The first X-ray structure of LacY was obtained with a thermostable mutant (C154G) that binds sugar as well as the wild-type, but exhibits little or no transport activity (64, 96). Therefore it was surmised that the C154G mutant might be suitable for crystallization because it strongly favors a single conformation. This notion came to fruition, and a crystal structure was obtained in collaboration with Jeff Abramson and So Iwata at Imperial College London (2).
In a side view (Figure 3a), the monomer is heart-shaped with an internal cavity open on the cytoplasmic side, and the largest dimensions of the molecule are 60 × 60 Å. In a cytoplasmic view (Figure 3b), the molecule has a distorted oval shape, with dimensions of 30 × 60 Å. Remarkably, the structure features a large interior hydrophilic cavity, which is open only to the cytoplasmic side, with dimensions of 25 × 15 Å, indicating that the structure represents the inward-facing conformational state of LacY (Figure 3a,b). Within the cavity, a single sugar-binding site is observed at the apex of the cavity in the approximate middle of the molecule.
The monomer has 12 transmembrane helices as described above. The molecule is organized as two six-helix bundles connected by a long loop between helices VI and VII (loop VI–VII, Figure 2). The N- and C-terminal six-helix domains have the same topology and exhibit twofold pseudosymmetry. Similar to GlpT (59) and OxlT (17), within each domain, twofold pseudosymmetry is observed, indicating that the N- and C-terminal domains have the same genetic origin, as postulated by Pao et al. (74). The hydrophilic cavity is lined with helices I, II, IV, and V of the N-terminal domain and helices VII, VIII, X, and XI of the C-terminal domain. Helices III, VI, IX, and XII are embedded largely in the bilayer and not exposed to solvent, as suggested by Guan et al. (31).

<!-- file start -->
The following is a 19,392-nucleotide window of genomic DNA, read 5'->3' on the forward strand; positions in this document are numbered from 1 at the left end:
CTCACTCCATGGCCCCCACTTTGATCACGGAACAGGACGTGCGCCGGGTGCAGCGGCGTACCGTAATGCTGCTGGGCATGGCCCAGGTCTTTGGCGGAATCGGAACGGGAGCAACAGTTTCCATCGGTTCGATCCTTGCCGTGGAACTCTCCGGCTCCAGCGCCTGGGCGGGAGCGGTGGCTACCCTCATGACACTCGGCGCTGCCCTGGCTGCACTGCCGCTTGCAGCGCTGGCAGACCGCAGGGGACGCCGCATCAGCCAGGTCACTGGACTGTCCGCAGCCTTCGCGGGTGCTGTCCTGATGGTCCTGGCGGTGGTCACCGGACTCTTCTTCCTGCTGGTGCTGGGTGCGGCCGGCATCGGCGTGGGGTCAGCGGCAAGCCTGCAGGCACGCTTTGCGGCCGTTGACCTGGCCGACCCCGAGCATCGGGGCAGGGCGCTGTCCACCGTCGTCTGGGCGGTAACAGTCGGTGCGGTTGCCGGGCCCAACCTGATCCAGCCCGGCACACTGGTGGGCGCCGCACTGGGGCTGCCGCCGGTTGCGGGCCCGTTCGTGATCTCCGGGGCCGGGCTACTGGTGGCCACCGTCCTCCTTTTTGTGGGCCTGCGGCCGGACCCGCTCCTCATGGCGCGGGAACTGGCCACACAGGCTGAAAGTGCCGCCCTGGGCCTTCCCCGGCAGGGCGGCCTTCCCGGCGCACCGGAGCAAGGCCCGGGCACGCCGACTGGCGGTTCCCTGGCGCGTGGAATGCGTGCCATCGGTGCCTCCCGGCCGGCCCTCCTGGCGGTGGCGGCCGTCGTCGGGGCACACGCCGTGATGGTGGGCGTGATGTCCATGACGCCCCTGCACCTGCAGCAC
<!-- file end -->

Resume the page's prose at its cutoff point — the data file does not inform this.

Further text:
Many of the helices are distorted (Figure 3). The distorted helices and the large hydrophilic cavity provide a ready explanation for the high rate of backbone hydrogen/deuterium exchange observed with LacY, as determined by ATR-FTIR (90% within 10 to 20 min relative to ~50% in 2 to 3 h with the potassium channel SliK) (55). In addition to large-scale conformation changes, the H-bonds should be unstable in distorted helices and the hydrophilic cavity should allow access of deuterium to much of the backbone amide groups. Therefore, it is unlikely that the two six-helix domains move as rigid bodies.